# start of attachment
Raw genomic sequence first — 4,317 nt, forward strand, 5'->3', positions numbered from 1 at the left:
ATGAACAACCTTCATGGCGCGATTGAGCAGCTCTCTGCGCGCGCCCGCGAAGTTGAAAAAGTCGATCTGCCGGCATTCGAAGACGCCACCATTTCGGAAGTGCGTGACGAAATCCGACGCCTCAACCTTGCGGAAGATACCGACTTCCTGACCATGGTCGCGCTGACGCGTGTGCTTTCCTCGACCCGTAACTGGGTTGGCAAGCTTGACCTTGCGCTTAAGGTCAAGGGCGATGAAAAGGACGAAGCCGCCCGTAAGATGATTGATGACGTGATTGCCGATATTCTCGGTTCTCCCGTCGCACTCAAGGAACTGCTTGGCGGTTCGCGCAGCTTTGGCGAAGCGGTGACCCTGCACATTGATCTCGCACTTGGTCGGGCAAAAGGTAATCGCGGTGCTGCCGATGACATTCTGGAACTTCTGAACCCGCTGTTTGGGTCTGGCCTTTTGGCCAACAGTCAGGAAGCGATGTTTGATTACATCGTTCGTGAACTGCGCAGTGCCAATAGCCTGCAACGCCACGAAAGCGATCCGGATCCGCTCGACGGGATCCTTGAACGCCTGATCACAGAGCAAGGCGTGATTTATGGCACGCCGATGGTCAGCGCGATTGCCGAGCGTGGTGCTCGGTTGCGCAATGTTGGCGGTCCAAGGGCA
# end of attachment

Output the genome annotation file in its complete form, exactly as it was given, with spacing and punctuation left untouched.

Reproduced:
Raw genomic sequence first — 4,317 nt, forward strand, 5'->3', positions numbered from 1 at the left:
ATGAACAACCTTCATGGCGCGATTGAGCAGCTCTCTGCGCGCGCCCGCGAAGTTGAAAAAGTCGATCTGCCGGCATTCGAAGACGCCACCATTTCGGAAGTGCGTGACGAAATCCGACGCCTCAACCTTGCGGAAGATACCGACTTCCTGACCATGGTCGCGCTGACGCGTGTGCTTTCCTCGACCCGTAACTGGGTTGGCAAGCTTGACCTTGCGCTTAAGGTCAAGGGCGATGAAAAGGACGAAGCCGCCCGTAAGATGATTGATGACGTGATTGCCGATATTCTCGGTTCTCCCGTCGCACTCAAGGAACTGCTTGGCGGTTCGCGCAGCTTTGGCGAAGCGGTGACCCTGCACATTGATCTCGCACTTGGTCGGGCAAAAGGTAATCGCGGTGCTGCCGATGACATTCTGGAACTTCTGAACCCGCTGTTTGGGTCTGGCCTTTTGGCCAACAGTCAGGAAGCGATGTTTGATTACATCGTTCGTGAACTGCGCAGTGCCAATAGCCTGCAACGCCACGAAAGCGATCCGGATCCGCTCGACGGGATCCTTGAACGCCTGATCACAGAGCAAGGCGTGATTTATGGCACGCCGATGGTCAGCGCGATTGCCGAGCGTGGTGCTCGGTTGCGCAATGTTGGCGGTCCAAGGGCA